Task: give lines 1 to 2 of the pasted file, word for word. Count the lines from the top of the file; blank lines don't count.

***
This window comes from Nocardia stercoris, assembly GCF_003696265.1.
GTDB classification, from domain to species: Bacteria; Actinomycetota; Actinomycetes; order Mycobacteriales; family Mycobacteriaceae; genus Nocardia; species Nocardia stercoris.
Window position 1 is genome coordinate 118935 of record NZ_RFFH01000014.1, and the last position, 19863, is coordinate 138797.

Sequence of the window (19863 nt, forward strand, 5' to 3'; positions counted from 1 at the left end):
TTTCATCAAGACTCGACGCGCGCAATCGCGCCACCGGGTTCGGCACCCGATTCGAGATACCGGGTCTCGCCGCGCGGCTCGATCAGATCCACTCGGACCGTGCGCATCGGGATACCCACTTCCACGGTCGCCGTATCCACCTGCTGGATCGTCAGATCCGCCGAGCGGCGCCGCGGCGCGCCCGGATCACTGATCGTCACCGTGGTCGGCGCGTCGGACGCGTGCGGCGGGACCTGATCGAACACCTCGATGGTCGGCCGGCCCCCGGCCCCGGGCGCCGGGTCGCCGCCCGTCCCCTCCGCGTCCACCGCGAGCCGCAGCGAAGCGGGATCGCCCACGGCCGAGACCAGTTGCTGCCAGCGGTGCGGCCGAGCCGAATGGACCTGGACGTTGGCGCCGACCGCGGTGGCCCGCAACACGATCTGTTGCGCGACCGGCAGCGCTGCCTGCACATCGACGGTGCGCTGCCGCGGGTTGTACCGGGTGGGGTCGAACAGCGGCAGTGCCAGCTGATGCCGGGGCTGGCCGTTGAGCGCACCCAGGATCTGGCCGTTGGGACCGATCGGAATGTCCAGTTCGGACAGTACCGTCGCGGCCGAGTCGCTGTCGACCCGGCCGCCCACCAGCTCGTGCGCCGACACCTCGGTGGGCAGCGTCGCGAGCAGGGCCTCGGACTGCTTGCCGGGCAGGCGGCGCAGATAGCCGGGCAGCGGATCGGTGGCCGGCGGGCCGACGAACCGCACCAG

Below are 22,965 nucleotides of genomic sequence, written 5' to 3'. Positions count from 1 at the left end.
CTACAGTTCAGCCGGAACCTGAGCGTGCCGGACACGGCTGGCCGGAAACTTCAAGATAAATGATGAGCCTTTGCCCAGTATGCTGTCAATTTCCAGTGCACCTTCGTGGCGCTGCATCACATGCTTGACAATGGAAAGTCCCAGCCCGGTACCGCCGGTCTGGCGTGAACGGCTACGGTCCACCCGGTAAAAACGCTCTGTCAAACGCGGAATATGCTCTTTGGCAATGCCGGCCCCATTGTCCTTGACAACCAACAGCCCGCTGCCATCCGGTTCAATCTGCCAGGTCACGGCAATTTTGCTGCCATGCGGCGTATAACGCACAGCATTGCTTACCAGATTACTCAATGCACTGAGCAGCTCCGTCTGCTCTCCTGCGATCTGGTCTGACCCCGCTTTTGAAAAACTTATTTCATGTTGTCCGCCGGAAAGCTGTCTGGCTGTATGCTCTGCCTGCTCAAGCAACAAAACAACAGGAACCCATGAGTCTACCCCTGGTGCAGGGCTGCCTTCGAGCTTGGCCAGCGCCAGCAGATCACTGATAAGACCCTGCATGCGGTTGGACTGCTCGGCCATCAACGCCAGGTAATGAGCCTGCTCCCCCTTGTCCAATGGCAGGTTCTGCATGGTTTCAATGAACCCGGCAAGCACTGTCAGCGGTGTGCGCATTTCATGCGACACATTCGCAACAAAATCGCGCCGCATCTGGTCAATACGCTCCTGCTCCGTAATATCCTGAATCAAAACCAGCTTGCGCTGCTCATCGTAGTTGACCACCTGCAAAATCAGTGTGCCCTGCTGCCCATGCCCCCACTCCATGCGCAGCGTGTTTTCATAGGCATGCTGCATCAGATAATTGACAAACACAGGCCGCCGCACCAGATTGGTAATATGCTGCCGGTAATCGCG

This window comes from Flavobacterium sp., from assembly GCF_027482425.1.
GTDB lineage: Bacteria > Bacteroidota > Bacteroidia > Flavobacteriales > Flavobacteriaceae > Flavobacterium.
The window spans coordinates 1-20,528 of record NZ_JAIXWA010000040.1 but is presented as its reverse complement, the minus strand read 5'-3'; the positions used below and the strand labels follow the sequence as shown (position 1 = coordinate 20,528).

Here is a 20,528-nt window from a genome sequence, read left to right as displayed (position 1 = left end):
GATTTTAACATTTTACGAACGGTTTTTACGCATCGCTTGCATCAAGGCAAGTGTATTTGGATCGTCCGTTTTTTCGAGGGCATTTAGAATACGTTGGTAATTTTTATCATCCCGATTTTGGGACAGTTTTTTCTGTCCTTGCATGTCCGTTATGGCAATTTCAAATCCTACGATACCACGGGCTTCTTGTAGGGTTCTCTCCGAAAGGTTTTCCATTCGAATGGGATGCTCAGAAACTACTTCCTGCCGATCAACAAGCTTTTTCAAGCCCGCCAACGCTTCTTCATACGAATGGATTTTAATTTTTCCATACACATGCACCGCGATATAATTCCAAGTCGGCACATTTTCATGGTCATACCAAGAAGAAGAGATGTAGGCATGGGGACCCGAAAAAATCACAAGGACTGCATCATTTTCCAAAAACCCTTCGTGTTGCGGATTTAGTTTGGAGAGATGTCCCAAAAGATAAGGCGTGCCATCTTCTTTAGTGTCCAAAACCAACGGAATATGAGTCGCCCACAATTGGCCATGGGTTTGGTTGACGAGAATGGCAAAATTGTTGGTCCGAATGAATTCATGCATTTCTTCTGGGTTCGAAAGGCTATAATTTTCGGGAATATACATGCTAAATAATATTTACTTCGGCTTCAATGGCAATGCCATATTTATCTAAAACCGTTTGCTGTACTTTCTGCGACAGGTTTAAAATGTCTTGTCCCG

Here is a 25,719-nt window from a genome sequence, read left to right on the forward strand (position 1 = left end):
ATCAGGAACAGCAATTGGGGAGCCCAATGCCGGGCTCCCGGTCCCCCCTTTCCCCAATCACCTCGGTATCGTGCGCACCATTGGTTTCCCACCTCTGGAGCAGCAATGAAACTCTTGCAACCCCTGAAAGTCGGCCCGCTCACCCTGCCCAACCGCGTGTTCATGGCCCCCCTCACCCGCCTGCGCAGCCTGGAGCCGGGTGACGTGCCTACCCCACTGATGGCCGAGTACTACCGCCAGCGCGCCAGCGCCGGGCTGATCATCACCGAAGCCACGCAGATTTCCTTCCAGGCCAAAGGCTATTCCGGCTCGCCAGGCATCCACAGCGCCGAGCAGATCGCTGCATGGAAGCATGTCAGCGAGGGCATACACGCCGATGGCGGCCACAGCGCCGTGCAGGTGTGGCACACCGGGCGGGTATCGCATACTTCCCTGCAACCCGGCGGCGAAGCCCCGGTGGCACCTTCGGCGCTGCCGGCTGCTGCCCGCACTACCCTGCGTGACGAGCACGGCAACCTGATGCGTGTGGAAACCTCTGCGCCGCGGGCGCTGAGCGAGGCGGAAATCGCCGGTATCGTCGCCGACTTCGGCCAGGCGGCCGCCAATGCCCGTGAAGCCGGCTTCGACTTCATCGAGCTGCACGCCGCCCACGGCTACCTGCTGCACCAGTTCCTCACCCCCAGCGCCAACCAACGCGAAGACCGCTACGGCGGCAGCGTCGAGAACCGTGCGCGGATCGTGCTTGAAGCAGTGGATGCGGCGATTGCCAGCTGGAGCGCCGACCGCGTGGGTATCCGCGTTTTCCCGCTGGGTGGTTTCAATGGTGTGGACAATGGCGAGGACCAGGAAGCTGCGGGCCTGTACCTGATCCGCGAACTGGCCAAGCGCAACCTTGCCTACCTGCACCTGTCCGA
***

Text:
This window comes from Nocardia stercoris, assembly GCF_003696265.1.
GTDB classification, from domain to species: Bacteria; Actinomycetota; Actinomycetes; order Mycobacteriales; family Mycobacteriaceae; genus Nocardia; species Nocardia stercoris.